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New-York tribune. [volume] (New York [N.Y.]) 1866-1924, April 16, 1910, Image 8

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6
Literary JVetas and Criticism
4
Some New Stories by Eden
Phiiipotis and Others.
rm TKiEF < -i'" VTHTT'E. TVr Fdfr. VYSl
pott* :r--.0. pp 4.1 T'-.« John I^n«*
Compare
Ifll rRi mn Ar:rt IHK wxlbx>
woman 1 . R»- Mk^-ioi Cor 12mm. rp.
<U The i>Bßfe i Wtxna'.ls Ccrnp=ny.
fur. deb itorsc Br noiait jr.
«:ha:iibe-!B niwUated 1n rCJor Vy %'\
mur.il t-r.-arrti V :;t-, ; ... v ... 'JR.
D. Appleto.i A Co.
tSGEKM op na CRT OK MEXICO
Co!.ec»rd bT Thl — ins A .I«rv ler Illus
tr:.:<fl w»h s:x pirtures V' Walter Ay
rJ*»!o;i «. laxk »r.i wfta ihotcgTanh* of
ti!ac<». »-.0. rr iv 1 ;-. IM. lla-. per *•
Fro?
THE ACU!Evr:>;i:NTS .-:- ÜBTRSR
THAN" Ry TA*'r. B*Mi>»r-TV|lliani
MacT!*is "l\;rtratr<l b> WiHam Obf
hard: bBM p;,. :/„;. Kor'on: Sm*!',
ajsywavd & «*o.
Mr. Phillpotts l.mg a J r. -- <-orrcctc.l the
f.aw- that qualified his mc-ccs* in h:.s
earliest novels, a certain inadeq^nry of
plot which caused tsaaMßdknis conse
e.u#nres as flow "f-rtxtj trivial sssja. '
The etrenajahTmit nf his liit^r v.-rk in
Thl* regard his ber:i cttain^d by a stead* !
l'\ proving apprei ia'mn of the artisr">
• * lue of }■ dire'-t relation between ac
tion and « hara'jler. one. bc^ng determined '
t>> the her. which. :r. it» tutn. l,as
%oen condition' j>n f 3 •-■'apM in his
ftpri«!» by itp en- "timfnt, the «.t'rn.
bJtsJrjr ■-' "fJ pran-Jeur r f Dartmoor.
This \jnlt\- of place, character and plot
*htch huh f:\vrn us "Th" Tort Reev '
and "Th" Ser re; T», .-.man" now p;vcs us
' The Thier or V;it U e.- Mr. Phillpctts's
•jooha prow- in d"p'!i and understanding.
On* mirht «nrti call him ■ psychological !
r^ r ''. i t afM bshaTpma ualtttaal tnßaaai]
Battaia «« It r.-}ar:ff>ts itsf'.f in unvary- '
j'.r. r.trenfly diro(.t:i;i UMj ««'nflriip.g »ur- ■
rounding*. The fundament*! weakness ,
r* a corfident jim-I Btfal of his (
'•-encth is a sutj. • I that — ■■fflf *ji
j»»if to Una BVfboßi iir raUuaa to it
h-r» «nd oppose^ to it a woman of ha*
:-;'o^*t ■]* paspoaaj ?elf-re!jant. ■ -■•nii-
Xainrd. IllWllttrtji complex nr\d !ny6tcr:ou^
Velo^- th-- sr>r»ri't!t niiT<p;i'-it.v of he;- life.
Her h"»4 ru>B h<i heari. it rules the '.
tnan MM she marries ir..m ambition.
1 ri:;cs thr^ ]„\rr whom eh" mieses
Urf en-^ut!: ta eaafbii bar to rc<aii bba
for ncr r<<\ ;i unmoral purr I"**-,1 "**-, the lover !
ho first bßfaa Ua4 en-. ;pf. then pitie*
9V.6 DMB lo\<s his mCBCaaM rival. She 1
Baxaaffll IB her undertaKins. v. hir'i is to
fr.riv from life the material am"
moil thrt t!ie lonely, isolated r.»e»or can
affjar. *...] cat pffa thai is ji;nd for it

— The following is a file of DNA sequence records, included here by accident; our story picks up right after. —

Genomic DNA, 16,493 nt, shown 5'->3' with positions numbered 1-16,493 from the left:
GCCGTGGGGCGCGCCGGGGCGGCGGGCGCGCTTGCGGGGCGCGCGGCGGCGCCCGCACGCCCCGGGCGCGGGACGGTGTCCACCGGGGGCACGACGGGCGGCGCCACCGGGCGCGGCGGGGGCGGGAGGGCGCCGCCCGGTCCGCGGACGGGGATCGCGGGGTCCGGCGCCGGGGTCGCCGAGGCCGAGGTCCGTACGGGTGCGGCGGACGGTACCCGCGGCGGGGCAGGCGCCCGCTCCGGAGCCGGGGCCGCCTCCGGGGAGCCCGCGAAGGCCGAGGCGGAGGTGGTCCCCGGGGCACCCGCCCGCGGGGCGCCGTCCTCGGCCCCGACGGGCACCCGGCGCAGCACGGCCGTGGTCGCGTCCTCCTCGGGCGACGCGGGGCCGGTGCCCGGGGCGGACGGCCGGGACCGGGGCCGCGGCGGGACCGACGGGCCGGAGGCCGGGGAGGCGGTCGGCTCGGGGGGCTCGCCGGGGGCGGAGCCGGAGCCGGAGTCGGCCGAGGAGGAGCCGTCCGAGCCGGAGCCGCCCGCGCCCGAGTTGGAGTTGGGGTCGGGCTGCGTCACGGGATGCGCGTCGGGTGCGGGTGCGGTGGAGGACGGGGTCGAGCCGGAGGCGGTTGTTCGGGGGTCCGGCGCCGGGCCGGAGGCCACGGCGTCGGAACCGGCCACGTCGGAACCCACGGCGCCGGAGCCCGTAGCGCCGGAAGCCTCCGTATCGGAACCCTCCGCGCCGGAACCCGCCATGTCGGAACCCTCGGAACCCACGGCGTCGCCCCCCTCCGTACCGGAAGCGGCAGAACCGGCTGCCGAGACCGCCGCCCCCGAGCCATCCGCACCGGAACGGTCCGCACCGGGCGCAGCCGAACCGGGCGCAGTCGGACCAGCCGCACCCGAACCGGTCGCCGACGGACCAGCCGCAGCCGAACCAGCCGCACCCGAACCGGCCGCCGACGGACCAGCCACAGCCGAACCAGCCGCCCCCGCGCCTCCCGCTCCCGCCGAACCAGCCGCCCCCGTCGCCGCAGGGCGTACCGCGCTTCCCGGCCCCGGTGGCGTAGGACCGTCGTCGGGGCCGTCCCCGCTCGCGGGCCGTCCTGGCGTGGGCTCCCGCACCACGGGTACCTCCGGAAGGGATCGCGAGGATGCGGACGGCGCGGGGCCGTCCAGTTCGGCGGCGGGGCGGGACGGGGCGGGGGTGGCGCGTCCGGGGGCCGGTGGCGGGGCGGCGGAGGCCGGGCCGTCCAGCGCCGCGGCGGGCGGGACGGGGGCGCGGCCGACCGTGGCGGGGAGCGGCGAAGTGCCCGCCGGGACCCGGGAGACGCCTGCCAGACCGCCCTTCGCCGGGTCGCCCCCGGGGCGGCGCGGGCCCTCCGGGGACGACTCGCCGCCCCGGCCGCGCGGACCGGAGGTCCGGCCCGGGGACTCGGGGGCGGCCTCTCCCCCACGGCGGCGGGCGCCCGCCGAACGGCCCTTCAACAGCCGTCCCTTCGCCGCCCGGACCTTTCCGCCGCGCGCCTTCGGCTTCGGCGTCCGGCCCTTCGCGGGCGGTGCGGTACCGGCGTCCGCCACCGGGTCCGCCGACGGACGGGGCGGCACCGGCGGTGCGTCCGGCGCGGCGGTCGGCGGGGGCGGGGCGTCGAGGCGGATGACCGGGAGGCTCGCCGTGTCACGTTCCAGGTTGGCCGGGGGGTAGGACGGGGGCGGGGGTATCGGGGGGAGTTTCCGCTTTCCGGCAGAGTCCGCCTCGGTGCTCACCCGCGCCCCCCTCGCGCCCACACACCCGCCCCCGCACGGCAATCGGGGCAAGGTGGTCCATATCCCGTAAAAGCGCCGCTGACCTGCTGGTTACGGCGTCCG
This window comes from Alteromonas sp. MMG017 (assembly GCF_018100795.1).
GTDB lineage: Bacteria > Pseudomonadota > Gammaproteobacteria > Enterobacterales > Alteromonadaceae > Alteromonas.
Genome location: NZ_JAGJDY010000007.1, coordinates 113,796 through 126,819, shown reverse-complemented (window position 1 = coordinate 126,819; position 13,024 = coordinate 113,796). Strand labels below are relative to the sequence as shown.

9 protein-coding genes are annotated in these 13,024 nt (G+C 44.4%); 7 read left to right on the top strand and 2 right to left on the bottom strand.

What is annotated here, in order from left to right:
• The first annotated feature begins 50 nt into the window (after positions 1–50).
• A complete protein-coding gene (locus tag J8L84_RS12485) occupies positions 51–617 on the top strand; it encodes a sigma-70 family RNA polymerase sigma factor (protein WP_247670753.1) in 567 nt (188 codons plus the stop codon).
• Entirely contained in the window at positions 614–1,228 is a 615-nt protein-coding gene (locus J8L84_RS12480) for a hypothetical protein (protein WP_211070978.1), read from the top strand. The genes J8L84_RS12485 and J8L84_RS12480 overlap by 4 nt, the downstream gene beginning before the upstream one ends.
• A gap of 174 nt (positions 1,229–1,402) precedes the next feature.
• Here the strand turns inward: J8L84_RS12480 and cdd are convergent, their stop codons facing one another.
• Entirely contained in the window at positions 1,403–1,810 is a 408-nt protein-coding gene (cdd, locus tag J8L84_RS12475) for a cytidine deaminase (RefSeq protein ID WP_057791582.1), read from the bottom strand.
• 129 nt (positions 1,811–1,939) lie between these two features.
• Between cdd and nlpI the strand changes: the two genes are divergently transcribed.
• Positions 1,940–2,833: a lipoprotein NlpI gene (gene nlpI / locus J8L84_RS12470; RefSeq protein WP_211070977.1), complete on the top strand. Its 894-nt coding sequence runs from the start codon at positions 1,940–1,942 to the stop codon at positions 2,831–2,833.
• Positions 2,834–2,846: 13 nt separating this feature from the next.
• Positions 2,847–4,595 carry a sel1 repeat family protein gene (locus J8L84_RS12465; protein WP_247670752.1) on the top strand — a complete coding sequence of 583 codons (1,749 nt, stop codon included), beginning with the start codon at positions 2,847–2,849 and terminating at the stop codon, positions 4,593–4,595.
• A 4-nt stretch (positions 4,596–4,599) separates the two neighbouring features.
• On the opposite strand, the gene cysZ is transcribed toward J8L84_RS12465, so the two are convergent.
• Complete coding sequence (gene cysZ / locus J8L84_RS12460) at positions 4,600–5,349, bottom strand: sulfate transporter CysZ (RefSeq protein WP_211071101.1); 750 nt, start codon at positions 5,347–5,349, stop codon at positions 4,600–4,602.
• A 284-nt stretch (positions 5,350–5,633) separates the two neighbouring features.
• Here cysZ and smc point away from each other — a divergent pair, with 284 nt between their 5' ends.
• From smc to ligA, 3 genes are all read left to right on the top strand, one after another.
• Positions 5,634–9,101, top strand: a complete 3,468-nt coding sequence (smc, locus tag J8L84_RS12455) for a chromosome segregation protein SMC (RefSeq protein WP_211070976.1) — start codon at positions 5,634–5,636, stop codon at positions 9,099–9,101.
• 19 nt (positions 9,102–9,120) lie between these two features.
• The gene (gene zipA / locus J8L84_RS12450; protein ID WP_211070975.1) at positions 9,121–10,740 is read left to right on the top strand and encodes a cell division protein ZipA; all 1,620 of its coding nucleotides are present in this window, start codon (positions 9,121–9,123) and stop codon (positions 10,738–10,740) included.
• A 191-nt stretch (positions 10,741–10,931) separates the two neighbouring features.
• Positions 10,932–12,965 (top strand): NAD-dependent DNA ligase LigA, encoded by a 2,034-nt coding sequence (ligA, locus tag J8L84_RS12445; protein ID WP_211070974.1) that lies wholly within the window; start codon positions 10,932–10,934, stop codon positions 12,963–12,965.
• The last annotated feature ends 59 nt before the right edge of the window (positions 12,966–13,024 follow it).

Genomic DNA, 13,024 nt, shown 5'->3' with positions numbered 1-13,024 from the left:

«M ir. not |ba ;<ru-r of h<-r strength but
nf h- husband's wcaknpp ajid her
lover's re.HT Bjaaaaas, nUslOßa BOBaxaaaa
lieef she is a;i b*taTCattfn§ audition f>
Ih* gallery of studies >>f <>men in cc-:i ■
temporary fiction Th«- two ran Bfjcaa
;u-te are interwo\cn -th bora at a •
leas '■•'■11 drat<n. an there i;- a fourth
character worth uiciusoning. «n old >
woman returned to the mooi after h°r
oellbeTßte vent .-■ ;r,!'» the world witi -
rut benefit cf citrg;-'. v - ho observes
acutely and safely a>mmcn'«. Of Mr.
rhlllpotta's •w■orkman^hlr'. of his lan-1
•cape an'? th" minor fly— Ii" places in
It notiilng neefl be «a.id at this la*" day.
"The Thief of virtu* 1 bj - rej arambte
j-iace rf work, ard one of 'i* heat n'>->cls
Ihua far.
TeAirmsly verbose "The Crowds and
the VoMed T^man " contains a ppkndid
Mea whose presentation i- lulistlaslj
iJe.lajxd by a mass cf unnecepsary intro.
duetory material und wlvae ♦■nding is
tiot "at long ' bui pimply nhiiseatinc.
*'V!et 4 'n< nf <jcr rwoi t we all are." says
th« theorist of thie ttor; . in one of Ins
taaarminat • mono]..|rues . "from infinities
they call as into th. ir petty, deae md
rrampe'-i <-ocr> ■h"i:ic a lajßaro beie
allowed of DO l|dlPjlLltlea. Th- :•
fjsajtna all th" work of • satH mc th" iri.
01%'Muattty win . ■• 1 ipßdi uutßMe aalt
to ftaoh D Ob 1 • Eatattiea t.. p.tip;?"
Th" theorist baa SOI I "hiflding a
j o-.anjj natßier ttom Ihe lavaDhaj te«
Baanoi of bean mid ihi crowd itooe
rhll(Jh''^'l ■ ' ■ z 1 I to hfid con
\er«* ottbj :Ui I ; .' 'w.iilj ITOBtI I
♦uipc]"- hi Ihrir Inuuorlai wutfaa. And
tiov ih* \ .»;jih ;^ raadj to ptwwe hta
;.,«-iit«i « 'b,.,,- ,>y paintii-c lite i
«•" th" V»«|rd V\ - f>ma'n. » •<• c rd, in;. sl*t-
Ima •■ ■ •: ■ pref«ented « it 1 ! .--.Ti 'mc
> < ; . ! ;. conn - •■■ • ' ■ • •
1 ; ef the foul tt th* "r ':-ter«
• ■ . bs abaer ... of latelle« ar.d
1 r-.r.'i lecjf. . ' '■ r . lt -| ih!« th<or'T,rc
r •.■,! . ■ '■ .• 1 1 . n,llt«1« "T ■• f 1 '
' r-. • •- ha^e him. aivi .i.fr.i
ii, »h» en^i ih» author baa talanti
Ixoastnatlfin. ■wtataanty. and fh« tiiink?
<.. r bwaajg The conirs 1""1 ""' '"■ " BaOon of
Viet - to !.T( 1; of te. hni' al
fraf^Baant; »h^ us boi kearoad to con*
<If>» <-i r-. •'<■-, 1 . .inn She would put
*i\ thK hes ta my ano cne 000k. "•■»
rmtwithstanflmaT lt«. «*riona »hortoom
1-»rs. "h* ■ tadl RtteattOß. It is
v.ith <<-u*Ar.S witi, IodMOOB •sl;u.|.i!ic "
Tb» « ' ■ ■ • • • . ■ i error
al ;afte Si. h ;•'■ ird | > ■■'■ le IS N OVb
»tret;.<-' jjivi "candeiat>ntsr tn« ■ Benon
rrfle. r> ■ •,••■■! the ptojafrea4*i
•tr C^iambera hae prudtmed in "Tv«
«;re»n Itooai ■ ' ■ ' ■•■ blta of nre*
Wjnitlßfhh J' ; ■ ■ - •■!• 11
bjtajd • ■ ' ■ -,■•«•■.':■..■•
€ P !-.iniFe". 1 \.r rt . bj on tn
r rntion ;:i t!.r book ]!<-»• v< \„■„ *- an
*-.th»»r ptatty girl <ii:.jing to th« badi of
a rcjaadataj bejaa :n titm v*rv eafjl th*
' . > I ' nig tnan. down on
tiif Ijck. apfnjr* ROB Ins 'Ejection to
►a*. e • . rfaaf Eraan n asdaatly death
BOOKS AND PUBLICATIONS. _
READY THIS DAY